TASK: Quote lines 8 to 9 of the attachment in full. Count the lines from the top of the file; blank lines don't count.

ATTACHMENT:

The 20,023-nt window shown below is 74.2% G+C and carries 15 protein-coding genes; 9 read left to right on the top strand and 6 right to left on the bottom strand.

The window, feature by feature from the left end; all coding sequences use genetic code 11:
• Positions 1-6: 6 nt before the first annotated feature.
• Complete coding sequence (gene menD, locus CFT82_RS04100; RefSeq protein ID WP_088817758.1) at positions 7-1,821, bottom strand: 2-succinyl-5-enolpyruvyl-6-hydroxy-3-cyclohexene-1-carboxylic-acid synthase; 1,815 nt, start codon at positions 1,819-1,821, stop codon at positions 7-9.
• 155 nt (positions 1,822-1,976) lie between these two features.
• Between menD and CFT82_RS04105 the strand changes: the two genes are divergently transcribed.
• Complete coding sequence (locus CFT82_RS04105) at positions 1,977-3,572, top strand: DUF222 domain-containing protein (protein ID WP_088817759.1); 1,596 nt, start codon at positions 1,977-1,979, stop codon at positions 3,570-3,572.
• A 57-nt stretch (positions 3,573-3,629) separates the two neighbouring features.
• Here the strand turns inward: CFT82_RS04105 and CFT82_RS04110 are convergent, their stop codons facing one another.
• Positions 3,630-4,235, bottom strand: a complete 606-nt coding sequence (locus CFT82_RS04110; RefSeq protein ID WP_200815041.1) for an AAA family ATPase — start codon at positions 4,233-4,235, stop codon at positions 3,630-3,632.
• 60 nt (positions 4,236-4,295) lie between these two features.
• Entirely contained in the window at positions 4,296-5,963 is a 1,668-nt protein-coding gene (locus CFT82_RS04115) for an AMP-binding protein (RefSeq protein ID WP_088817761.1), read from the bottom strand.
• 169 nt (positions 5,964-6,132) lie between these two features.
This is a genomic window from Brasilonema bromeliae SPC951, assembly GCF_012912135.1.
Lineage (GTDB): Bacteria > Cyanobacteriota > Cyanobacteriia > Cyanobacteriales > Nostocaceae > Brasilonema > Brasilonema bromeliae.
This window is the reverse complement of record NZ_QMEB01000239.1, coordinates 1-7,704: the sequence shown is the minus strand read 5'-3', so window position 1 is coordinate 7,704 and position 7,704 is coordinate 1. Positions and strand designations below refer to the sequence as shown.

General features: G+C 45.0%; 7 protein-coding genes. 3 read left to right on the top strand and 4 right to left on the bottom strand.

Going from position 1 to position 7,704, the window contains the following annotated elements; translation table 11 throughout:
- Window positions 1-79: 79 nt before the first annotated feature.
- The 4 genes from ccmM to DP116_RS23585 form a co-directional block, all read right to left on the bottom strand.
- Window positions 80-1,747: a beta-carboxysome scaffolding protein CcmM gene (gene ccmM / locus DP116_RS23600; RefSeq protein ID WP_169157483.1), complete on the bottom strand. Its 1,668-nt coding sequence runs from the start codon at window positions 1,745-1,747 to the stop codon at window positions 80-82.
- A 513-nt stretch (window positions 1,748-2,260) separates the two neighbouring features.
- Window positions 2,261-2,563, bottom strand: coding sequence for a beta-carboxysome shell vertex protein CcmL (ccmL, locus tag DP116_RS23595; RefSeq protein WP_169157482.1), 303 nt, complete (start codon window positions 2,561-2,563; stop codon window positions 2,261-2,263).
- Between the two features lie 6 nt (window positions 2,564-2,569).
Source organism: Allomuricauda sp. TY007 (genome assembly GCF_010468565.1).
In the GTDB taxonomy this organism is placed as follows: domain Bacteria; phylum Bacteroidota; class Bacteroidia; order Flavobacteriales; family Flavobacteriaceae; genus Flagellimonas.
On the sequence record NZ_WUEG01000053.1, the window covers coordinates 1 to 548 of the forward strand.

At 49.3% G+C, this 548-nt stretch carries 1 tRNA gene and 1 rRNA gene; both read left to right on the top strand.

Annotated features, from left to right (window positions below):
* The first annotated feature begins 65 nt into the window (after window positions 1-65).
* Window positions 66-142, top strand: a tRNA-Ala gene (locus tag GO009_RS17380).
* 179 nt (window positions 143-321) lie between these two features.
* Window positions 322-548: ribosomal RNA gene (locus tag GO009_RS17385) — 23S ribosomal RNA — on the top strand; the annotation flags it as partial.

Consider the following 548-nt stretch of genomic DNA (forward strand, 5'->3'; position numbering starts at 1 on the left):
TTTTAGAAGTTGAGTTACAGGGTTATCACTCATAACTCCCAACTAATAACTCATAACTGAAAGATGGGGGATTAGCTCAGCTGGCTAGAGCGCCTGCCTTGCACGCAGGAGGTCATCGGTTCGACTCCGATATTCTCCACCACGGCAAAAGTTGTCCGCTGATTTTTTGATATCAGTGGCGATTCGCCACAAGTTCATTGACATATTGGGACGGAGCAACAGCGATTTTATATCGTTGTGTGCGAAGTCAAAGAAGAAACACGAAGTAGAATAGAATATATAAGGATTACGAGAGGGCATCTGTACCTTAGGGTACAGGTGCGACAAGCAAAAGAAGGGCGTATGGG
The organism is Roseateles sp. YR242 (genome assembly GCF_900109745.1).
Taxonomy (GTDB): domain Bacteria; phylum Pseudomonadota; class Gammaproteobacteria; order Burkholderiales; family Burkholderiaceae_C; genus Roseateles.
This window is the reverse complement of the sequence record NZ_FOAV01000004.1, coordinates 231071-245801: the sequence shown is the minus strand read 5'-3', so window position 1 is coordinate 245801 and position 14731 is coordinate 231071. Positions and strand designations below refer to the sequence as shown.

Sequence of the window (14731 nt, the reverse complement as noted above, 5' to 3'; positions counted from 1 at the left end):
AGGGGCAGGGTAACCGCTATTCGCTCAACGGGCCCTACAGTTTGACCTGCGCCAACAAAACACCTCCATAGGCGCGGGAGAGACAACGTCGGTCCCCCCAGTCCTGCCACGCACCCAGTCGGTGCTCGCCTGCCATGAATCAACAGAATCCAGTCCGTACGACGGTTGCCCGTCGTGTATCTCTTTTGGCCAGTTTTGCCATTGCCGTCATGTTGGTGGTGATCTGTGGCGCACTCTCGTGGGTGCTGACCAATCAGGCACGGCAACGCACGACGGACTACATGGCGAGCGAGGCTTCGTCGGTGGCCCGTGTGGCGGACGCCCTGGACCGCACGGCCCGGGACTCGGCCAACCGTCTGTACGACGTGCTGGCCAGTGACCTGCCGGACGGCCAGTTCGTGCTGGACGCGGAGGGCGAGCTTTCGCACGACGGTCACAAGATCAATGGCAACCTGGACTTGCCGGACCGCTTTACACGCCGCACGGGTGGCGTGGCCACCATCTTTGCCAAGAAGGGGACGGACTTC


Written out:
• A 57-nt stretch (positions 3,573-3,629) separates the two neighbouring features.
• Here the strand turns inward: CFT82_RS04105 and CFT82_RS04110 are convergent, their stop codons facing one another.